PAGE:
Don't Miss It A Second Time: Justin Gray and Jimmy Palmiotti talk '21 Down'

One thing's for sure: the DC/Wildstorm Eye of The Storm mature readers line will be remembered for producing some of the most critically acclaimed comic books to go widely ignored by comic book buyers. From the "'Watchmen' for villains" espionage of "Sleeper," to the challenging (in a good way) politics of "Wildcats Version 3.0" and the military-action of "Stormwatch: Team Achilles," Eye Of The Storm is producing books that 'net savvy comic book fans can't stop lauding.

But there's one "Eye of The Storm" book CBR didn't mention, which had a trade paperback now on sale. Can you guess it?

Come on, did you read the title of this interview?

Moving into the "'Storm," will be the superhero comic that's more "Unbreakable" than "Spider-Man," namely the Jimmy Palmiotti and Justin Gray helmed "21 Down." Lead character Preston Kills is cursed- or is it blessed?- with the ability to see the final moments of a person's life after they died. Circumstances conspire to bring Preston together with the sultry FBI agent Mickey Rinaldi, who has a dark past of her own, and the two band together against forces they barely understand the danger they face. A superhero series only in that the lead has special powers, "21 Down" has impressed fans with it's focus on love, real relationships and finding one's path in life.

"The inspiration of the series was to create a book that we would actually read, not something created for 12 year olds, but a mature, serious and exciting book that is both sexy and violent," explains co-writer Jimmy Palmiotti to CBR News. "I think we nailed it on the head."

The other co-writer, Justin Gray, further defines the premise of the series and likens it to some films. "The premise is simple and the characters are complex. The male lead is Preston, a 20-year-old tattoo artist with the ability to touch someone and see the moments before and after their deaths. The female lead is Mickey a rogue FBI agent trying to track down people like Preston. The story arc for the trade involves a mysterious killer and a number of seemingly random victims. Preston's brother is a detective assigned to the case and he need's his Preston's special power to help track down the killer. If you're a fan of films like 'Seven' and 'Wild at Heart,' then you're really going to enjoy this trade."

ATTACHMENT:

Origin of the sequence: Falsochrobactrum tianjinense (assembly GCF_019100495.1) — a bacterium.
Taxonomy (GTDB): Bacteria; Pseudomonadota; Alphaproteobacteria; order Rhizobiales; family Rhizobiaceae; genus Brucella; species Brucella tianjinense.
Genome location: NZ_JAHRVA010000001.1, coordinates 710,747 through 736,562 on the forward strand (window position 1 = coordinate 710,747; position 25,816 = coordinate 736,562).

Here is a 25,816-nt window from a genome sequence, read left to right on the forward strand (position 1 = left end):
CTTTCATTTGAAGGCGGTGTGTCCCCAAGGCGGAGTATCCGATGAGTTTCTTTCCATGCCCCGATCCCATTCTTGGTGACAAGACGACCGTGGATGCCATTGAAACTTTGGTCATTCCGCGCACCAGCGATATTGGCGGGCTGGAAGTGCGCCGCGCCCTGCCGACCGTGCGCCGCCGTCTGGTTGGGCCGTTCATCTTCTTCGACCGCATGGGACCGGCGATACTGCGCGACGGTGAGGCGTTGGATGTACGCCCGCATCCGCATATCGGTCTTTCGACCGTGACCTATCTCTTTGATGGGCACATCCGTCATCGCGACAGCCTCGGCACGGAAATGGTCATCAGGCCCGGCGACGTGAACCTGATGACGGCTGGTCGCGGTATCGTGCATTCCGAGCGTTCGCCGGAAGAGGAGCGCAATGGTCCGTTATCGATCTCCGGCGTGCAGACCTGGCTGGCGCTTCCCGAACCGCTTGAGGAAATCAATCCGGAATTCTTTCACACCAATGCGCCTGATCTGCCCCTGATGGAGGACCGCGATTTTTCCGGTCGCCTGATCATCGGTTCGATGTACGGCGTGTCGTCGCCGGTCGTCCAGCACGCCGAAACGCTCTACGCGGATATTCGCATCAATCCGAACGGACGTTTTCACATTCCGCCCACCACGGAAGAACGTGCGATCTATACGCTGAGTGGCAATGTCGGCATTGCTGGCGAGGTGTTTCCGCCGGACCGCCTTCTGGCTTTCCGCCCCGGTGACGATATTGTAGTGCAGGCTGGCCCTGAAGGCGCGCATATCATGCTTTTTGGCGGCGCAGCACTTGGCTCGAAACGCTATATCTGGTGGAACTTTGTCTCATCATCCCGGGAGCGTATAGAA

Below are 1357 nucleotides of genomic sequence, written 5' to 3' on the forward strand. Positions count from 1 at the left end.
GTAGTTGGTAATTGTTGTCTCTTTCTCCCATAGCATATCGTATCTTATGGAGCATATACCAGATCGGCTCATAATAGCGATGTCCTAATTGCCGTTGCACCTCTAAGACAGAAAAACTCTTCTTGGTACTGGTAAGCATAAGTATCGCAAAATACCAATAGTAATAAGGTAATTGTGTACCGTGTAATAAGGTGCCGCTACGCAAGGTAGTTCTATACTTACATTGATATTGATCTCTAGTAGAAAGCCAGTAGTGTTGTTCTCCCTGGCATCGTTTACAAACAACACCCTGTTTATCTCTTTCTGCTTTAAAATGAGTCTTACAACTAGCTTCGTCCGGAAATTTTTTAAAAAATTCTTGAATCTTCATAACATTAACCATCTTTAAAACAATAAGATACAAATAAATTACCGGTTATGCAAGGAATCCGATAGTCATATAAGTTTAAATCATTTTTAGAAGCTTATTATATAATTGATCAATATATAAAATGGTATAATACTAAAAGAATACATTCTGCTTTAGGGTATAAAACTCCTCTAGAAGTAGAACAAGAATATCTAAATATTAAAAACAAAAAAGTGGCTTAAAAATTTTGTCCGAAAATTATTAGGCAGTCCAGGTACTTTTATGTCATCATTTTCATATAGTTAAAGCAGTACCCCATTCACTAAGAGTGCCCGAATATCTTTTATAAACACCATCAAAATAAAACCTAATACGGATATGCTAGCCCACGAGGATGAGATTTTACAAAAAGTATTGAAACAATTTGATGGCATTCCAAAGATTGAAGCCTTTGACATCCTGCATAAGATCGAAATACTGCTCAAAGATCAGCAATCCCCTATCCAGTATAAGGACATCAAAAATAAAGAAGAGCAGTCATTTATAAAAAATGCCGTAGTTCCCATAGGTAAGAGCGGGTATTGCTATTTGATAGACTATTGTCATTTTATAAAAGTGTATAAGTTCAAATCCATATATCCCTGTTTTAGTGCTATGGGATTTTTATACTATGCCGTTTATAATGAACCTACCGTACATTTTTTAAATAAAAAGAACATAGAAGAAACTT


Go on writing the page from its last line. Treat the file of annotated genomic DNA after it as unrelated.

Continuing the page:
With the aforementioned collection of the first half of the series now shipping, fans can expect those "extras" that people expect in their trade paperbacks. "It has some Jesus [Saiz, the artist] sketches, some beautiful chapter and intro design work by Kristy Quinn and a terrific introduction by Mr. Garth Ennis himself," gushes Palmiotti.

For those of you who are into the character aspects of the series, Gray promises you'll get some extra insight into the stars of the series. "We also offer commentary on character origins and inspirations for the series."

If you want to see more "behind the scenes" information about "21Down" or catch up on the first twelve issue "season" that completed recently, it's integral that this trade paperback achieve high sales numbers. "We would like a second one, but realistically, we would need this one to do well first," admits Palmiotti. "If there was to be a second, I would want it to probably include issue 8 -12 and maybe the first few issues of the new series. Better yet, all 12 in one book would have been perfect for us."

"Obviously we'd love a second trade and as far as extras go, I think it would be interesting to add some new material," adds Gray.